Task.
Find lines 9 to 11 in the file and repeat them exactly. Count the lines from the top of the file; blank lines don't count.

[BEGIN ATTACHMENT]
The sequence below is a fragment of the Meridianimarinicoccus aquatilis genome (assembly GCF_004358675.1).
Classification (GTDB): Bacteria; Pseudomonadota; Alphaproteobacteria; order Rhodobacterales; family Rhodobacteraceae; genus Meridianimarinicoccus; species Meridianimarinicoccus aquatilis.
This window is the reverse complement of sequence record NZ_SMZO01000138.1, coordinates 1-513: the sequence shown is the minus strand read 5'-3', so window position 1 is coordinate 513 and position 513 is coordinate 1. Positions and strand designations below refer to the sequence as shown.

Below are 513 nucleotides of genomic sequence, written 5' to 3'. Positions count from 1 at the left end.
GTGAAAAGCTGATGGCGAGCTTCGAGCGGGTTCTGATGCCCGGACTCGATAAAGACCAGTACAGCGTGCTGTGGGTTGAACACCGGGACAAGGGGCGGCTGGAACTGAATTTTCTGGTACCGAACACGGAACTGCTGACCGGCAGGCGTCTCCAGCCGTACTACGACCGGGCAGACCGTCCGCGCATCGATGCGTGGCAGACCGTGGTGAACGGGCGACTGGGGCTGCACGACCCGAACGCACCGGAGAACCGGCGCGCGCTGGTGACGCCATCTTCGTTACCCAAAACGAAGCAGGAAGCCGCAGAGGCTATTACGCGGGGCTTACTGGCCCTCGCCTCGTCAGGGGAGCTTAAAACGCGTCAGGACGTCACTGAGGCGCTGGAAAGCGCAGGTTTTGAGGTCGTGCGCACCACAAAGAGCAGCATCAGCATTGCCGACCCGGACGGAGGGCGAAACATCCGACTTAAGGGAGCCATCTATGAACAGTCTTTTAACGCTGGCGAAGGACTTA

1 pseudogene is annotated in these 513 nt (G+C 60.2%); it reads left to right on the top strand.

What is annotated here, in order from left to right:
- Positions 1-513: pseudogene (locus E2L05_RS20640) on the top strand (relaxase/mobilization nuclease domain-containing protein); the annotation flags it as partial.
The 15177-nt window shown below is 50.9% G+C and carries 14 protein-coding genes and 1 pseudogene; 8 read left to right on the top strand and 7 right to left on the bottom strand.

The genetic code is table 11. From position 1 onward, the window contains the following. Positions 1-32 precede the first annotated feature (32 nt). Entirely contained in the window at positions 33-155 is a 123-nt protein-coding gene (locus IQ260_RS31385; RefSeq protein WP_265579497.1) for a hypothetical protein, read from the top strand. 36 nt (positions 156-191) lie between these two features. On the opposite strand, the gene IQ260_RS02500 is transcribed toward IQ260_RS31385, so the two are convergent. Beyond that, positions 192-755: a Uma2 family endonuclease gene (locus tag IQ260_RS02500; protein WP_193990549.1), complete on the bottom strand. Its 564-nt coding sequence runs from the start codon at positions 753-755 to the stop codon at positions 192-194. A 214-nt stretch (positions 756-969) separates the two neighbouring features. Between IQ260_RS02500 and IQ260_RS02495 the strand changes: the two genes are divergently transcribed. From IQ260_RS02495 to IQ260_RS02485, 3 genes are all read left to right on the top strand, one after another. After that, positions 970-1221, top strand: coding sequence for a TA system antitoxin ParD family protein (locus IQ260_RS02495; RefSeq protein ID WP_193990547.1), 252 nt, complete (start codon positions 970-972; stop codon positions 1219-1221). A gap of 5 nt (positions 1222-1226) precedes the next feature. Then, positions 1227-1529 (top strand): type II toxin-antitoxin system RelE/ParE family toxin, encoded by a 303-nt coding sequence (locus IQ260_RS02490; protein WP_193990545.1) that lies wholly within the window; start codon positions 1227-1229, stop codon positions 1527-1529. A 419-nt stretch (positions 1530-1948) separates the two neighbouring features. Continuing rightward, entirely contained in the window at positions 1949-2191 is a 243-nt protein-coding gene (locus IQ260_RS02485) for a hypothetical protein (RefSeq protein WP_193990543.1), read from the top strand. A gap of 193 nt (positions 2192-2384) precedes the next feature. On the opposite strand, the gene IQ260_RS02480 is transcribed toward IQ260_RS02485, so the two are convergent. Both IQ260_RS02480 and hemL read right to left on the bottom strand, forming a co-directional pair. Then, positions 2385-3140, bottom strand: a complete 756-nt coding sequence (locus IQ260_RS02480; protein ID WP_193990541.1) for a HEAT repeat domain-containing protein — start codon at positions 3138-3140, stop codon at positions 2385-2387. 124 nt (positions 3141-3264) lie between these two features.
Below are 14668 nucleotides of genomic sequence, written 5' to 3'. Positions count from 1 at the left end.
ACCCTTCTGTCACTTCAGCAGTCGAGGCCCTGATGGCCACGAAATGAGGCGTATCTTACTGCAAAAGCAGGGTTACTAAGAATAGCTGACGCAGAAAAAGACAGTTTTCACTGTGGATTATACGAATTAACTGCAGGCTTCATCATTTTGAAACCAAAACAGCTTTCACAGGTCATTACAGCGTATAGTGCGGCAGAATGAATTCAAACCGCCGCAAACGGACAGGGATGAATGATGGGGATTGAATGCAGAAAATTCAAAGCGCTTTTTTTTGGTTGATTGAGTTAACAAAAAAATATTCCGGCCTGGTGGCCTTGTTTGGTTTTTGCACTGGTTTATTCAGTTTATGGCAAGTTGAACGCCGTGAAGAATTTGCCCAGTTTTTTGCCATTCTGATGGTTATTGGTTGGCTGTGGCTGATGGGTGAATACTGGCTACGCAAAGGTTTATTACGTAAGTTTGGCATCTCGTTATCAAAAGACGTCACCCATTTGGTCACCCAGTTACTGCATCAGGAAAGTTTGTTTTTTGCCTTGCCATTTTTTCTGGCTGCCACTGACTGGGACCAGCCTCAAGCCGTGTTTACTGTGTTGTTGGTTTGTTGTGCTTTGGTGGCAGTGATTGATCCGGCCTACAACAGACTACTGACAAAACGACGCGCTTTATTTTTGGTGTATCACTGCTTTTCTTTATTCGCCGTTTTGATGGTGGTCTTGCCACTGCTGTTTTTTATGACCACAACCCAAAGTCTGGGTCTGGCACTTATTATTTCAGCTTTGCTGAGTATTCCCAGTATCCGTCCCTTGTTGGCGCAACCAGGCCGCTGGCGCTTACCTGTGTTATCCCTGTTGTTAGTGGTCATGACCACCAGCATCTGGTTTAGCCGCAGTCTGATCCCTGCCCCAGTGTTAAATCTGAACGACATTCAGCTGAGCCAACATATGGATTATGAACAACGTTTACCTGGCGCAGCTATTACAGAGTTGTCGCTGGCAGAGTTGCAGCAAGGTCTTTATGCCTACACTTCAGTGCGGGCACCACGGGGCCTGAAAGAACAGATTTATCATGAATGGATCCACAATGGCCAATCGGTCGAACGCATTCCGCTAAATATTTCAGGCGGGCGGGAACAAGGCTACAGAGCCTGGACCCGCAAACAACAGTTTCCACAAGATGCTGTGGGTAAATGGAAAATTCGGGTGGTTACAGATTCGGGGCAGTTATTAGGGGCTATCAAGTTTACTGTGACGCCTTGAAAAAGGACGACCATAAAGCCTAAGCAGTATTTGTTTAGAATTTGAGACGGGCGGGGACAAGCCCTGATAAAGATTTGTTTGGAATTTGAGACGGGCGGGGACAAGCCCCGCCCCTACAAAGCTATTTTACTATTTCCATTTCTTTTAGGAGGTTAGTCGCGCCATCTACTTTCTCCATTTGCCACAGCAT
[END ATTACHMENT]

The 15177-nt window shown below is 50.9% G+C and carries 14 protein-coding genes and 1 pseudogene; 8 read left to right on the top strand and 7 right to left on the bottom strand.

The genetic code is table 11. From position 1 onward, the window contains the following. Positions 1-32 precede the first annotated feature (32 nt). Entirely contained in the window at positions 33-155 is a 123-nt protein-coding gene (locus IQ260_RS31385; RefSeq protein WP_265579497.1) for a hypothetical protein, read from the top strand. 36 nt (positions 156-191) lie between these two features. On the opposite strand, the gene IQ260_RS02500 is transcribed toward IQ260_RS31385, so the two are convergent. Beyond that, positions 192-755: a Uma2 family endonuclease gene (locus tag IQ260_RS02500; protein WP_193990549.1), complete on the bottom strand. Its 564-nt coding sequence runs from the start codon at positions 753-755 to the stop codon at positions 192-194. A 214-nt stretch (positions 756-969) separates the two neighbouring features. Between IQ260_RS02500 and IQ260_RS02495 the strand changes: the two genes are divergently transcribed. From IQ260_RS02495 to IQ260_RS02485, 3 genes are all read left to right on the top strand, one after another. After that, positions 970-1221, top strand: coding sequence for a TA system antitoxin ParD family protein (locus IQ260_RS02495; RefSeq protein ID WP_193990547.1), 252 nt, complete (start codon positions 970-972; stop codon positions 1219-1221). A gap of 5 nt (positions 1222-1226) precedes the next feature. Then, positions 1227-1529 (top strand): type II toxin-antitoxin system RelE/ParE family toxin, encoded by a 303-nt coding sequence (locus IQ260_RS02490; protein WP_193990545.1) that lies wholly within the window; start codon positions 1227-1229, stop codon positions 1527-1529. A 419-nt stretch (positions 1530-1948) separates the two neighbouring features. Continuing rightward, entirely contained in the window at positions 1949-2191 is a 243-nt protein-coding gene (locus IQ260_RS02485) for a hypothetical protein (RefSeq protein WP_193990543.1), read from the top strand. A gap of 193 nt (positions 2192-2384) precedes the next feature. On the opposite strand, the gene IQ260_RS02480 is transcribed toward IQ260_RS02485, so the two are convergent. Both IQ260_RS02480 and hemL read right to left on the bottom strand, forming a co-directional pair. Then, positions 2385-3140, bottom strand: a complete 756-nt coding sequence (locus IQ260_RS02480; protein ID WP_193990541.1) for a HEAT repeat domain-containing protein — start codon at positions 3138-3140, stop codon at positions 2385-2387. 124 nt (positions 3141-3264) lie between these two features.
Below are 14668 nucleotides of genomic sequence, written 5' to 3'. Positions count from 1 at the left end.